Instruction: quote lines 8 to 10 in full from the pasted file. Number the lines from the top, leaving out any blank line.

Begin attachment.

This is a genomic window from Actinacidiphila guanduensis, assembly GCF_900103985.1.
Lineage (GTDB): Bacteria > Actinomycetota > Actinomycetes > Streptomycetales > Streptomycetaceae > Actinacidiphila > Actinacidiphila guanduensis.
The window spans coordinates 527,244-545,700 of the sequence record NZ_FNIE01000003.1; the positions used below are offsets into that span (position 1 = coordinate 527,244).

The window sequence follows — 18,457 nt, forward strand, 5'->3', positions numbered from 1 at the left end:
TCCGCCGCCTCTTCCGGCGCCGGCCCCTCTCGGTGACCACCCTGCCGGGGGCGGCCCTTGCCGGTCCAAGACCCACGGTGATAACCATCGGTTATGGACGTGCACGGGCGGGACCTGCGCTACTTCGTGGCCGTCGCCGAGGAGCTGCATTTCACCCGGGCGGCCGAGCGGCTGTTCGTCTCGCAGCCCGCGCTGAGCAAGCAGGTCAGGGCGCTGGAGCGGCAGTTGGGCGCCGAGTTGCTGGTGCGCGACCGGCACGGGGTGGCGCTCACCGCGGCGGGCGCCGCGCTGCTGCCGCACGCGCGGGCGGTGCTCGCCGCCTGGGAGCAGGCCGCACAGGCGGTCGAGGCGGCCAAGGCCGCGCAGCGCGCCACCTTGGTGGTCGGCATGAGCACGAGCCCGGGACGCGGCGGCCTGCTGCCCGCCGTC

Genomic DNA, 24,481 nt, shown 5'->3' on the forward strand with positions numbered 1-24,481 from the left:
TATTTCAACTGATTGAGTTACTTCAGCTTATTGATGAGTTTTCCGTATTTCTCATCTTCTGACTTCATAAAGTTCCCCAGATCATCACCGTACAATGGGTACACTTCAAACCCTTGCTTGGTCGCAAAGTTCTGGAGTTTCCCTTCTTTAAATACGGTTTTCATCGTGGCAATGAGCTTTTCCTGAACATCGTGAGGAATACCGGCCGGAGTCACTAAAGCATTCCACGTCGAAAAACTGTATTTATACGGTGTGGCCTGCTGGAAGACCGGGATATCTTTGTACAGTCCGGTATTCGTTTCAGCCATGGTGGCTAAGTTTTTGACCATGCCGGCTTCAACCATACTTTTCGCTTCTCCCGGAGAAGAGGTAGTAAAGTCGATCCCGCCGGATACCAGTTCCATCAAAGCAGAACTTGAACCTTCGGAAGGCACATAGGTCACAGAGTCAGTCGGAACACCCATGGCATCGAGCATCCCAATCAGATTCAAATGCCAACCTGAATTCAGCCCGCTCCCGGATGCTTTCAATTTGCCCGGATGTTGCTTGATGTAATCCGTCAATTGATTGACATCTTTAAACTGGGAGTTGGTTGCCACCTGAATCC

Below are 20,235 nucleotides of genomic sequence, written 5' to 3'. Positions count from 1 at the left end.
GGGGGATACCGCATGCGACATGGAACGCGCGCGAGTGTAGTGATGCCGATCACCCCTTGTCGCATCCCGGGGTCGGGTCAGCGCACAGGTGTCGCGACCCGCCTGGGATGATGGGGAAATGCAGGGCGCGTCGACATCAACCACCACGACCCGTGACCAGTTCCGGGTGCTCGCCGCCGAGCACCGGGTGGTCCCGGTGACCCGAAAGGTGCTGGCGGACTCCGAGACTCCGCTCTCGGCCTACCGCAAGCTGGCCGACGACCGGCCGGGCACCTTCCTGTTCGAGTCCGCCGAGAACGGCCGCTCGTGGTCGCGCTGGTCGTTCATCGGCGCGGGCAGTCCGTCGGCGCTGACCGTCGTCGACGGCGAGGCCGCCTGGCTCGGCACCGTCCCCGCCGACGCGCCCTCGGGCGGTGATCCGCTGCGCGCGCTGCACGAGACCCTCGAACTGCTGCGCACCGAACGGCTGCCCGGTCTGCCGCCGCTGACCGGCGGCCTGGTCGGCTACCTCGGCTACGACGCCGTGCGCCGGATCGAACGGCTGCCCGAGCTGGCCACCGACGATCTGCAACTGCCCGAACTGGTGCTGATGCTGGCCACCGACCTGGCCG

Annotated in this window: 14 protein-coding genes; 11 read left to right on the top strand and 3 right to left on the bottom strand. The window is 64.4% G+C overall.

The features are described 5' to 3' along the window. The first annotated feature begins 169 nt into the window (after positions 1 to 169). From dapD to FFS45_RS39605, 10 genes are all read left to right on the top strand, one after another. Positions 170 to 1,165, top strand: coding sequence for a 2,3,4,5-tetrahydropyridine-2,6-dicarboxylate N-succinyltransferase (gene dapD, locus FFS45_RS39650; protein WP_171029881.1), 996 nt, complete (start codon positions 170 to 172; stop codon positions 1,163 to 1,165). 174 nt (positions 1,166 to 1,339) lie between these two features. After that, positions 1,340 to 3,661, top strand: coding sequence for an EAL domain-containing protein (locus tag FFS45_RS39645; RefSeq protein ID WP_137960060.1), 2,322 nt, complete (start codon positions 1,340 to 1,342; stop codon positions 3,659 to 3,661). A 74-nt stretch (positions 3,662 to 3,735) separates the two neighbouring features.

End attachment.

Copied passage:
Below are 20,235 nucleotides of genomic sequence, written 5' to 3'. Positions count from 1 at the left end.
GGGGGATACCGCATGCGACATGGAACGCGCGCGAGTGTAGTGATGCCGATCACCCCTTGTCGCATCCCGGGGTCGGGTCAGCGCACAGGTGTCGCGACCCGCCTGGGATGATGGGGAAATGCAGGGCGCGTCGACATCAACCACCACGACCCGTGACCAGTTCCGGGTGCTCGCCGCCGAGCACCGGGTGGTCCCGGTGACCCGAAAGGTGCTGGCGGACTCCGAGACTCCGCTCTCGGCCTACCGCAAGCTGGCCGACGACCGGCCGGGCACCTTCCTGTTCGAGTCCGCCGAGAACGGCCGCTCGTGGTCGCGCTGGTCGTTCATCGGCGCGGGCAGTCCGTCGGCGCTGACCGTCGTCGACGGCGAGGCCGCCTGGCTCGGCACCGTCCCCGCCGACGCGCCCTCGGGCGGTGATCCGCTGCGCGCGCTGCACGAGACCCTCGAACTGCTGCGCACCGAACGGCTGCCCGGTCTGCCGCCGCTGACCGGCGGCCTGGTCGGCTACCTCGGCTACGACGCCGTGCGCCGGATCGAACGGCTGCCCGAGCTGGCCACCGACGATCTGCAACTGCCCGAACTGGTGCTGATGCTGGCCACCGACCTGGCCG

Annotated in this window: 14 protein-coding genes; 11 read left to right on the top strand and 3 right to left on the bottom strand. The window is 64.4% G+C overall.